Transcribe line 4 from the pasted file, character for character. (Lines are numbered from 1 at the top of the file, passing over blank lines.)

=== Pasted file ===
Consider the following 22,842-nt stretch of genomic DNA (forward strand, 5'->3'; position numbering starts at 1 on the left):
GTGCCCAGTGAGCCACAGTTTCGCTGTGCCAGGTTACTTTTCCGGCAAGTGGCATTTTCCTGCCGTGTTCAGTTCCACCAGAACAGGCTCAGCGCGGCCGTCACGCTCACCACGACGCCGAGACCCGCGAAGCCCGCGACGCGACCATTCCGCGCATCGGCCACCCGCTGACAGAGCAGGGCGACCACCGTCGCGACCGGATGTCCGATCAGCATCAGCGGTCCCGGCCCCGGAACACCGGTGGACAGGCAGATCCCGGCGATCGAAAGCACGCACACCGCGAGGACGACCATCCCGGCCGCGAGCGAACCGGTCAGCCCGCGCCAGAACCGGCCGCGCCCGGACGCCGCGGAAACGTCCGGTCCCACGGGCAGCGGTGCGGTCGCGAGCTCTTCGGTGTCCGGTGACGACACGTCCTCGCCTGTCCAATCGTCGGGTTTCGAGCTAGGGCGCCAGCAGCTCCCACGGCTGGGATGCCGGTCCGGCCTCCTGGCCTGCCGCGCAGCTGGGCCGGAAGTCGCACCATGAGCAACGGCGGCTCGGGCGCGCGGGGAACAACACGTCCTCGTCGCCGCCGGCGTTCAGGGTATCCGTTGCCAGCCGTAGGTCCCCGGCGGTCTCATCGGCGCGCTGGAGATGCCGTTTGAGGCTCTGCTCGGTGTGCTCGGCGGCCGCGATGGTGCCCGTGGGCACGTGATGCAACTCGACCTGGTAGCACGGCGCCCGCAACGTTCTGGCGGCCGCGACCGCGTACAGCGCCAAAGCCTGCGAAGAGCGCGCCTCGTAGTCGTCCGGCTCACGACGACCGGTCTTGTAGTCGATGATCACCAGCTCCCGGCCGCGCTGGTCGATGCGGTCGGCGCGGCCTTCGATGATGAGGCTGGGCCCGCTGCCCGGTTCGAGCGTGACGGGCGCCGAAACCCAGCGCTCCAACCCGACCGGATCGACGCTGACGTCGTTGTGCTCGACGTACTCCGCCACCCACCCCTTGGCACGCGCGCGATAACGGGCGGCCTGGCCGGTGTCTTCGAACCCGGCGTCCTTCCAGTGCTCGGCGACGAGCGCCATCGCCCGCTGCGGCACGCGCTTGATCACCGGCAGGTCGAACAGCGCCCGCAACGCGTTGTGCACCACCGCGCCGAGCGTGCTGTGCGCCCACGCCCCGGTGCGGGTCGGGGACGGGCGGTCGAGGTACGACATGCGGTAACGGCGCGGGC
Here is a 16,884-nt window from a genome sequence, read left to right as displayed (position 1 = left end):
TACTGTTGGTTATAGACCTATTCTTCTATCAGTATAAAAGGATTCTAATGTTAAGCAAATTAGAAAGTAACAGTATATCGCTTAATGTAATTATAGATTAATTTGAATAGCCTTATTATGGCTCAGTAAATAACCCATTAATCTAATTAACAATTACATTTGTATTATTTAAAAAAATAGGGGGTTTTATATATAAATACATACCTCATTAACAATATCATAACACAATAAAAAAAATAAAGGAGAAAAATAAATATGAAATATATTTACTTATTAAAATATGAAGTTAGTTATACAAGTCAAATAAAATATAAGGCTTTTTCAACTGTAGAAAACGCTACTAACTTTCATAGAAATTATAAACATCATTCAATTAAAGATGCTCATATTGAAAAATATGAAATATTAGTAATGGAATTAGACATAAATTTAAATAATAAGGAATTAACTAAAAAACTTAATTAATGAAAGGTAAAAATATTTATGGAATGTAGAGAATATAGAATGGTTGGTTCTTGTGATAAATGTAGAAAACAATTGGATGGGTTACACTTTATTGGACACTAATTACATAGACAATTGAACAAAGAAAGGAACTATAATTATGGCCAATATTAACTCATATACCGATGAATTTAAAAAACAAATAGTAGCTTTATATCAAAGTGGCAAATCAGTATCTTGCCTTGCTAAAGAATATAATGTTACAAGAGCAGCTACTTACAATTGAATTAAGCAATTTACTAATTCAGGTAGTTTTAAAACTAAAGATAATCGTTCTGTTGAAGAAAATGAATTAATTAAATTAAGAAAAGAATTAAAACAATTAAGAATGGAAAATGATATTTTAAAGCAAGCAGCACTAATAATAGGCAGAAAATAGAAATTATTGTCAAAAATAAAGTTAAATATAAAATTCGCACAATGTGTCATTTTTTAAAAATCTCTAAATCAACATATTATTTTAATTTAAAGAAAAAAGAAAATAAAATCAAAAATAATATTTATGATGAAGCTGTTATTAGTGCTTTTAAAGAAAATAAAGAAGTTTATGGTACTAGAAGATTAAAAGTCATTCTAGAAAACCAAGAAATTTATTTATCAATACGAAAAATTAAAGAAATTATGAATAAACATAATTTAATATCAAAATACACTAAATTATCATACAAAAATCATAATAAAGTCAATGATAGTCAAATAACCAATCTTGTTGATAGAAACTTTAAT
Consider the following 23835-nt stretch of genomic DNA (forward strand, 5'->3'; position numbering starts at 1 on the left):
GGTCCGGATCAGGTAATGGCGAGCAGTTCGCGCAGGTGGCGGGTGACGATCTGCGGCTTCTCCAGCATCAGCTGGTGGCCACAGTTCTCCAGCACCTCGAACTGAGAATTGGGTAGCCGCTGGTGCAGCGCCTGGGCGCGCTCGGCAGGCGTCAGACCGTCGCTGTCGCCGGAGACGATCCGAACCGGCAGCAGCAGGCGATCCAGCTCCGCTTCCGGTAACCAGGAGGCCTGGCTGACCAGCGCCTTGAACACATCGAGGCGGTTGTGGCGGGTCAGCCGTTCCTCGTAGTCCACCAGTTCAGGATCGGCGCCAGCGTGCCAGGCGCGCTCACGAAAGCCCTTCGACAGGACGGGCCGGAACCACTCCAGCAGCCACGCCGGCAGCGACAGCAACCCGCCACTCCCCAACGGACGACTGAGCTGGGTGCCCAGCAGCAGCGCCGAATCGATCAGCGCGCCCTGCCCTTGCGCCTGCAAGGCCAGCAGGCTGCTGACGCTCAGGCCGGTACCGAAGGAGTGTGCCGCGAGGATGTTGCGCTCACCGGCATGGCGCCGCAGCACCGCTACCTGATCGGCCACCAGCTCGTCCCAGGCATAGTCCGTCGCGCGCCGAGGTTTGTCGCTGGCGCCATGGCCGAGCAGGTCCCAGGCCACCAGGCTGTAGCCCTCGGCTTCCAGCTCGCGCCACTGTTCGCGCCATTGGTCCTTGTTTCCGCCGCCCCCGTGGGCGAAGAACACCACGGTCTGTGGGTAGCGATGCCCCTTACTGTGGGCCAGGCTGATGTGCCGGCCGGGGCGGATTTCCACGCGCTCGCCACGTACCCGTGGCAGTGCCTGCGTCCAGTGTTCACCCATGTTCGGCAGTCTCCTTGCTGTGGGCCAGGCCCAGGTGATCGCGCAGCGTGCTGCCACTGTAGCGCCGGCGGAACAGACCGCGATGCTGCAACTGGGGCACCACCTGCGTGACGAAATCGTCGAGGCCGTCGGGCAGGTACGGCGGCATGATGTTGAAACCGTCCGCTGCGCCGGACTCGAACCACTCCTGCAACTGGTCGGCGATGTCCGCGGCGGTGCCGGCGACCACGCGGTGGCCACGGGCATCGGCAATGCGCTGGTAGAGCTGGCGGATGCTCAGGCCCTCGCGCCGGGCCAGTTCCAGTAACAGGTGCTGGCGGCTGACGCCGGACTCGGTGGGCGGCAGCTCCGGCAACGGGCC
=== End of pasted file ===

TACTGTTGGTTATAGACCTATTCTTCTATCAGTATAAAAGGATTCTAATGTTAAGCAAATTAGAAAGTAACAGTATATCGCTTAATGTAATTATAGATTAATTTGAATAGCCTTATTATGGCTCAGTAAATAACCCATTAATCTAATTAACAATTACATTTGTATTATTTAAAAAAATAGGGGGTTTTATATATAAATACATACCTCATTAACAATATCATAACACAATAAAAAAAATAAAGGAGAAAAATAAATATGAAATATATTTACTTATTAAAATATGAAGTTAGTTATACAAGTCAAATAAAATATAAGGCTTTTTCAACTGTAGAAAACGCTACTAACTTTCATAGAAATTATAAACATCATTCAATTAAAGATGCTCATATTGAAAAATATGAAATATTAGTAATGGAATTAGACATAAATTTAAATAATAAGGAATTAACTAAAAAACTTAATTAATGAAAGGTAAAAATATTTATGGAATGTAGAGAATATAGAATGGTTGGTTCTTGTGATAAATGTAGAAAACAATTGGATGGGTTACACTTTATTGGACACTAATTACATAGACAATTGAACAAAGAAAGGAACTATAATTATGGCCAATATTAACTCATATACCGATGAATTTAAAAAACAAATAGTAGCTTTATATCAAAGTGGCAAATCAGTATCTTGCCTTGCTAAAGAATATAATGTTACAAGAGCAGCTACTTACAATTGAATTAAGCAATTTACTAATTCAGGTAGTTTTAAAACTAAAGATAATCGTTCTGTTGAAGAAAATGAATTAATTAAATTAAGAAAAGAATTAAAACAATTAAGAATGGAAAATGATATTTTAAAGCAAGCAGCACTAATAATAGGCAGAAAATAGAAATTATTGTCAAAAATAAAGTTAAATATAAAATTCGCACAATGTGTCATTTTTTAAAAATCTCTAAATCAACATATTATTTTAATTTAAAGAAAAAAGAAAATAAAATCAAAAATAATATTTATGATGAAGCTGTTATTAGTGCTTTTAAAGAAAATAAAGAAGTTTATGGTACTAGAAGATTAAAAGTCATTCTAGAAAACCAAGAAATTTATTTATCAATACGAAAAATTAAAGAAATTATGAATAAACATAATTTAATATCAAAATACACTAAATTATCATACAAAAATCATAATAAAGTCAATGATAGTCAAATAACCAATCTTGTTGATAGAAACTTTAAT